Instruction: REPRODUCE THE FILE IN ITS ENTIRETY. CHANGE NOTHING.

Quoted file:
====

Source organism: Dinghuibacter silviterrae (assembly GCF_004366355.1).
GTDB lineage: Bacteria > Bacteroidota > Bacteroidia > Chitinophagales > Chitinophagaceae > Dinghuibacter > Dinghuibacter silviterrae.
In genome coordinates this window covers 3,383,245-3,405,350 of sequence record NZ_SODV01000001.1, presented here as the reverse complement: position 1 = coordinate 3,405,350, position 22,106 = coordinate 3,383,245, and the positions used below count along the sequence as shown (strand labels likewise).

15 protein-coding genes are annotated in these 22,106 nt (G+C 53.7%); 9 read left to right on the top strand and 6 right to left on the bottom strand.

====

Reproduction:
Source organism: Dinghuibacter silviterrae (assembly GCF_004366355.1).
GTDB lineage: Bacteria > Bacteroidota > Bacteroidia > Chitinophagales > Chitinophagaceae > Dinghuibacter > Dinghuibacter silviterrae.
In genome coordinates this window covers 3,383,245-3,405,350 of sequence record NZ_SODV01000001.1, presented here as the reverse complement: position 1 = coordinate 3,405,350, position 22,106 = coordinate 3,383,245, and the positions used below count along the sequence as shown (strand labels likewise).

15 protein-coding genes are annotated in these 22,106 nt (G+C 53.7%); 9 read left to right on the top strand and 6 right to left on the bottom strand.